Saturday, June 27, 2009

Retro Game of the Day! Ranger-X

Ranger-X!!! Yeah, I know, so sad I couldn't find a wikipedia listing for it. The weird thing is that there used to be one, I am sure of it! Those guys have some problems, is all I have to say about that. Anyway, when this released, the Sega Genesis carts started to look like Bubblicious wrappers - which was horrible - so I am inclined to post the slightly better looking Japanese boxcover as well..

Yeah, it's got a little bit of a carny thing going on as well at the top there, but what are ya gonna do. This pic still looks great and it is very remniscient of the early '90s. What else is there to go on about, then.

Enough babbling about the frontends - well I lied, a little more. When you started this game up, it would treat you to some proper scaling FX at the title screen, and then the stage into would give you a TRON-style 3D blueprint of the area you were to infiltrate, "Boxy but good," you usually didn't see such effects in games that weren't emblazoned with a "super FX chip powered" moniker on the front as well as an extra ten bucks on the price tag. No one knew who Gau Entertainment was, but one thing was for sure, they knew their tech..

Yeah and they were not kidding around either. From the get-go, when this was released in 1993, you could tell this was not your ordinary Sega Genesis title. It has the funky title FX, it had a noticeably larger color palette - this was quite the selling point in the days when the SNES, 32,000 palette, or whatever, was smashing the crap out of the Genesis' 512 palette (mind you, neither system could display that many colors on-screen at once, but still - the difference was hardly negligible). Gau had some pro's who knew what they were doing. Moreover, this game took advantage of a special 6-button D-Pad (as they called them "back in the day!"), I actually bought one just to play this game.. otherwise, you'd buy one for SF2, and nothing else supported it really..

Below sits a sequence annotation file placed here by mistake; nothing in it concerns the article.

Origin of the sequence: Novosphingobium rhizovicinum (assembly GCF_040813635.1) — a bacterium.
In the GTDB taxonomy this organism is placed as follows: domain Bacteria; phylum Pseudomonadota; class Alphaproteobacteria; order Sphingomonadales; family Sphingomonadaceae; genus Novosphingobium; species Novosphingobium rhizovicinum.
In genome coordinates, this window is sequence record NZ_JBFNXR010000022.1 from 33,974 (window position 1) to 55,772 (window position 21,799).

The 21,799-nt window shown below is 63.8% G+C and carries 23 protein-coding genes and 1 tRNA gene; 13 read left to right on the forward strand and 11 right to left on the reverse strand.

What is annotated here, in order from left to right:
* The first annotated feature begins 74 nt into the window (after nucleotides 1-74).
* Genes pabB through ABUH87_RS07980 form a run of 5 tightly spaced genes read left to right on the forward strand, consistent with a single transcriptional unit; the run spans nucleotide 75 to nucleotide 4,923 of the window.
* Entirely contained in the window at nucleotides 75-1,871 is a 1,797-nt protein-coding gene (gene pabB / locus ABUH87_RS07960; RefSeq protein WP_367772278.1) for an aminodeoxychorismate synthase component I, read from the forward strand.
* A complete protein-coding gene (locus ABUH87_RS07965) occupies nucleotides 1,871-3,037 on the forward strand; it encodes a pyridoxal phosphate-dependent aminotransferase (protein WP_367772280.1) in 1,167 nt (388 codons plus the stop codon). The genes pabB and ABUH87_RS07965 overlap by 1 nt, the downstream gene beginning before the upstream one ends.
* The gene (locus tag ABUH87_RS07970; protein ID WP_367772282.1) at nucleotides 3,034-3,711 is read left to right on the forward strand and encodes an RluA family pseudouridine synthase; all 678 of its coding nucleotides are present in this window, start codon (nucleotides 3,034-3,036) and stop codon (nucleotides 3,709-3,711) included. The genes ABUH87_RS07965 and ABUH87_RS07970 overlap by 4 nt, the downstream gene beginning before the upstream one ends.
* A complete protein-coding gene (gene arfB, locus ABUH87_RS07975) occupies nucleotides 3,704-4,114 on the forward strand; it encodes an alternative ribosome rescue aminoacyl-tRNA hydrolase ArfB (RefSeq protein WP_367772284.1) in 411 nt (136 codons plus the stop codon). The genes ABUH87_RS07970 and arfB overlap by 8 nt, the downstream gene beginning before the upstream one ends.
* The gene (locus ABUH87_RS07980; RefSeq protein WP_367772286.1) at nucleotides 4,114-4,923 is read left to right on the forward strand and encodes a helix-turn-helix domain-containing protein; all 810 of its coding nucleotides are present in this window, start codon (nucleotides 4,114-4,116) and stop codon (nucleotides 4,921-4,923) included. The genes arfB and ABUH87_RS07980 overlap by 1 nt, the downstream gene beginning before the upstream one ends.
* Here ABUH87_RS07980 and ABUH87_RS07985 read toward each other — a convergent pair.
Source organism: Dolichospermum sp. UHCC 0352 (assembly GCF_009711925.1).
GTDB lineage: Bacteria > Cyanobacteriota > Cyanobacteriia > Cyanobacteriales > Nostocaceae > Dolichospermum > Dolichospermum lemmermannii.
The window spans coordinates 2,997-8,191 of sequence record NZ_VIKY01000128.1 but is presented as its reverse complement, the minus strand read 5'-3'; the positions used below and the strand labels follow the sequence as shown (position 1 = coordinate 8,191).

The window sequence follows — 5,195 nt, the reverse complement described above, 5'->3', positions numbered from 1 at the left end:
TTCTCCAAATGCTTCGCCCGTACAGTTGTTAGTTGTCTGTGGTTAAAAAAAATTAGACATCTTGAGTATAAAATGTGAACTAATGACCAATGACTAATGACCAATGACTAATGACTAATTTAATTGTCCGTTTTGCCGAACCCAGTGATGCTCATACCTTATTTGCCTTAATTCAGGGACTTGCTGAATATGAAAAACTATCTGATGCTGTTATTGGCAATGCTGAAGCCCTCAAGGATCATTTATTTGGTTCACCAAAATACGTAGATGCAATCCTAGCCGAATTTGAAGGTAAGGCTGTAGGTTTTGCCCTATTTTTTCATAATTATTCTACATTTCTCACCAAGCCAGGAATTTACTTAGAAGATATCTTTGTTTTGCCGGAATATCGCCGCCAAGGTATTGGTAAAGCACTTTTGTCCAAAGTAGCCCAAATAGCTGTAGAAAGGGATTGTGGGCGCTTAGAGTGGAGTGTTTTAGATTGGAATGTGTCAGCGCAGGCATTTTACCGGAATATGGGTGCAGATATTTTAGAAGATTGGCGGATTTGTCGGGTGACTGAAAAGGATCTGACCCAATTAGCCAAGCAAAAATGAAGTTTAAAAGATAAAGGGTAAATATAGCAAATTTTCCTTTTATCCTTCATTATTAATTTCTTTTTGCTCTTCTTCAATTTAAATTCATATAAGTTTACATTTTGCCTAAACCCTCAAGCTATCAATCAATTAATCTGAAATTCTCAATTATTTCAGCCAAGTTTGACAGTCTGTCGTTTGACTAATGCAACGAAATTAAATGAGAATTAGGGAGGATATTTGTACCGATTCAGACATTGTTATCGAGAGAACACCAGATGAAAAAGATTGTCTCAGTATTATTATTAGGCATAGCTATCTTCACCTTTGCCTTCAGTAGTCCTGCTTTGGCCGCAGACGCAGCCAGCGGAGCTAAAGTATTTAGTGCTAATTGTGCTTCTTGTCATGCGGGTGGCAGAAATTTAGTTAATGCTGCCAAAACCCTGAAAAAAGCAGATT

And the game itself? Well, the game had some ups and downs. The graphics were there, a few rockin' X68000 tunes powered you through, and there was some craziness parallax to keep you company. But the game itself, it was sort of forgettable. What Gau had in tech, they lacked in interesting level design. I don't mean to say it was boring, certainly not bad - just very run-of-the-mill. Easy to conquer, and once you plowed through, you were done with it.

This game came out around the same time as Gunstar Heroes, if memory serves, and the two were touted as the new breed of Genesis titles - powered-up to rank with the elite SNES games on offer at the time. Well, they both looked good, and Gunstar certainly delivered across the board. This title was sort of a wel-meaning backup, and looking at the screens you can tell it was ambitious and the atmosphere was certainly exciting. I would love to see them resurrect a game like this today and try to bring the world into the current gen, maybe they could do something with the "controlling two objects simultaneously" dynamic - but nah, this was too little, too late. It will forever reside tucked away in the pages of Die Hard Game Fan Magazine, a title which looked, sounded, and felt great - almost in a Sci-Fi Actraiser-ish kinda way - but they let it go a little too early. Or a little too late..

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